Download of the day: Bandicam

Become a star of the not-quite silver screen

Fancy being the next YouTube sensation or gaming god/goddess? Then you’ll need a screen recorder. And by a happy coincidence, that’s exactly what Bandicam is. It’s a simple but useful screen recorder that’s particularly good for recording gameplay and walkthroughs.

It’s available in a huge range of languages and works with Windows versions from XP onwards. It’s also compatible with external devices thanks to its cunningly named Device Recording Mode, which enables you to record from webcams, Xboxes and so on.

Why you need it

There are lots of screen recorders out there, but Bandicam is one of the most straightforward. It’s easy to use but includes features you’ll need including lag-free recording of any program that uses a DirectX or OpenGL graphical interface, recording just a selected part of the screen, recording from your sound card or microphone and adjusting the bitrate and frames per second.

The app is shareware, and as a result there are a few limits on what you can do: your recording time is limited to 10 minutes, and there’s a watermark added to the video.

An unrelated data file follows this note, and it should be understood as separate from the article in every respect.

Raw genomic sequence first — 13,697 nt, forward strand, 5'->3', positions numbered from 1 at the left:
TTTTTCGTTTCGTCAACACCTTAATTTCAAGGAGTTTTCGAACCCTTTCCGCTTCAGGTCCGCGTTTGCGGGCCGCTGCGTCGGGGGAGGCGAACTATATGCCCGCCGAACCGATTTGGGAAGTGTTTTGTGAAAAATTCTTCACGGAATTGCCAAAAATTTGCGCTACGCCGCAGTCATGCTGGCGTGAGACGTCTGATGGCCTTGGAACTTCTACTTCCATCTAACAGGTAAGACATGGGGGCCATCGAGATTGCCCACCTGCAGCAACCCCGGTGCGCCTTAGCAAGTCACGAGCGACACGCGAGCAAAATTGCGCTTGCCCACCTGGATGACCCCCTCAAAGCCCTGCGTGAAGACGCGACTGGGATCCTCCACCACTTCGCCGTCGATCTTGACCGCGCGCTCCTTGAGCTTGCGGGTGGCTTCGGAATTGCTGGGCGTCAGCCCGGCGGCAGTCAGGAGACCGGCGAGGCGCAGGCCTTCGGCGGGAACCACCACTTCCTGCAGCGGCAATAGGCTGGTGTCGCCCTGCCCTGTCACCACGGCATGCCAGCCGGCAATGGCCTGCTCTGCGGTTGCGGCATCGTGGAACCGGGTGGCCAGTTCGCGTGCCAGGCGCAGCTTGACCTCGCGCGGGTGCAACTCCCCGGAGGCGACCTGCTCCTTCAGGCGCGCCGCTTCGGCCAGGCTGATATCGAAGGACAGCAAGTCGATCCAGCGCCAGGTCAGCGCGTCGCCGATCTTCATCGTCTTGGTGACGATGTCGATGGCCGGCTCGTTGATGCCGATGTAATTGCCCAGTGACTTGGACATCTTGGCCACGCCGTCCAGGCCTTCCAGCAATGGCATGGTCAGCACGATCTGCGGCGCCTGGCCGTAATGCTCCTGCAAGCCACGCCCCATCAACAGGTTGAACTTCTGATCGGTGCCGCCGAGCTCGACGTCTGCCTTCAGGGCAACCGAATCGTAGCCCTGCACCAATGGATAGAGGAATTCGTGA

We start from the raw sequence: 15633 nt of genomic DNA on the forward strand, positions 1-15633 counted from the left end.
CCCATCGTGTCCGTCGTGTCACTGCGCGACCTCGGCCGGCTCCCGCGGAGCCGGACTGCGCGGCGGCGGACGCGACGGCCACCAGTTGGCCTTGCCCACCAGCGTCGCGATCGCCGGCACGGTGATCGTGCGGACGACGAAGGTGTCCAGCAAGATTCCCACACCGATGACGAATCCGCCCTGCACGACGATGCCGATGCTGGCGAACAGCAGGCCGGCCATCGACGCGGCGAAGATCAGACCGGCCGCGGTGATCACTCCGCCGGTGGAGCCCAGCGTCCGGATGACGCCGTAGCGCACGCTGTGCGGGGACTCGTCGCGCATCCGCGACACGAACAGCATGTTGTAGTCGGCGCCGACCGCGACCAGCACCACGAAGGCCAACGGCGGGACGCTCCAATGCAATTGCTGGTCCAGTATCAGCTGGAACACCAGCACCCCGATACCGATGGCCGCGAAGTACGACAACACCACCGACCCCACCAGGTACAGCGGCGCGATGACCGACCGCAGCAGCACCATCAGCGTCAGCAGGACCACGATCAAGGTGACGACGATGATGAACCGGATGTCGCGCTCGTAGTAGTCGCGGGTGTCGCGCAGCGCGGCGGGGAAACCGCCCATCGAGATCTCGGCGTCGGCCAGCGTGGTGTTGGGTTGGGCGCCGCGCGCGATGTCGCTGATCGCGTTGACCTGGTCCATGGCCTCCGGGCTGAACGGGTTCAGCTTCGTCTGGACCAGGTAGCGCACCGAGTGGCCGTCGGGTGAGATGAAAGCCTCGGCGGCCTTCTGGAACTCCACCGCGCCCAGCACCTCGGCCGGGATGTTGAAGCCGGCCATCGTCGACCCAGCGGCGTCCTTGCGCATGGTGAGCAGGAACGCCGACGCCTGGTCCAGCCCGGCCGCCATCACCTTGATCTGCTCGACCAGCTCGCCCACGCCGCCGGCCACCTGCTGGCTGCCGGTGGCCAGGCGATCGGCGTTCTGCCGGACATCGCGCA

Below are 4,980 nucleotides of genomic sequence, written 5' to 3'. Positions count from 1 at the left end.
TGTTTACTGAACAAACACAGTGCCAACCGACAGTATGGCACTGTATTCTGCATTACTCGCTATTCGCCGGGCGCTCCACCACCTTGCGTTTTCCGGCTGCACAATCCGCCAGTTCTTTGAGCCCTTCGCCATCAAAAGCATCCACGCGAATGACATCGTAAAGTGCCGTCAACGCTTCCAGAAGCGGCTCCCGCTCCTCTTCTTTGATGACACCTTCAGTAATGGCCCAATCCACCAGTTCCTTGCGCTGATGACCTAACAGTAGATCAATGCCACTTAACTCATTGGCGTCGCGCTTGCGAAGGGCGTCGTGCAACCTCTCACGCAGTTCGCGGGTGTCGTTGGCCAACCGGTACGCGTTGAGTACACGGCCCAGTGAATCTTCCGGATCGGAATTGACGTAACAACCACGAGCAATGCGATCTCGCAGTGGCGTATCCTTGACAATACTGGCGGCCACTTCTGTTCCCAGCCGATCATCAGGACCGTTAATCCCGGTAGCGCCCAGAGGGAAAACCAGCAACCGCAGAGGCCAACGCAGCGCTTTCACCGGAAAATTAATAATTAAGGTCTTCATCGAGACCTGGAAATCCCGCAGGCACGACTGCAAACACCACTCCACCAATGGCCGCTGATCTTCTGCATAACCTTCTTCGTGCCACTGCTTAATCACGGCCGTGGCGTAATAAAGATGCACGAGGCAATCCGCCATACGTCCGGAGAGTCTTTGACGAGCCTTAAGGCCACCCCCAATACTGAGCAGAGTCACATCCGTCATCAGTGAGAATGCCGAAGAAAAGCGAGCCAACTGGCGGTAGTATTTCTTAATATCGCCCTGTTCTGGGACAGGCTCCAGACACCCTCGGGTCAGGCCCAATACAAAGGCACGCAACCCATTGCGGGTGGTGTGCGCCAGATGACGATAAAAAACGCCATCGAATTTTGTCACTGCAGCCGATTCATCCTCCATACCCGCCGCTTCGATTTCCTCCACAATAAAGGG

Everything else in the app remains fully functional, and there’s no attempt to fill your PC with ads or unwanted software. 

Download here: Bandicam

The best free screen recorder 2016

The simplest screen recorders simply capture what's on your screen and save it in AVI format, but the more advanced free tools also offer editing, additional audio, picture-in-picture and on-screen drawing. These are our favorites.

For more details, see our guide to the best free screen recorders

1. CamStudio

An open source app more flexible than most paid-for tools, CamStudio is the best free screen recorder.

2. FRAPS

With high-resolution recording, FRAPS has a well-earned reputation as the go-to choice for gamers.

3. Bandicam

Bandicam is a screen recorder designed specifically for gameplay, with hardware acceleration built in.

ABOUT THE AUTHOR

Contributor

Former lion tamer, Girls Aloud backing dancer and habitual liar Gary Marshall (Twitter, Google+) has been writing about tech since 1998, contributing sage advice and odd opinions to .net, MacFormat, Tap! and Official Windows Magazine as well as co-writing stacks of how-to tech books. "My job is to cut through the crap," he says. "And there's a lot of crap."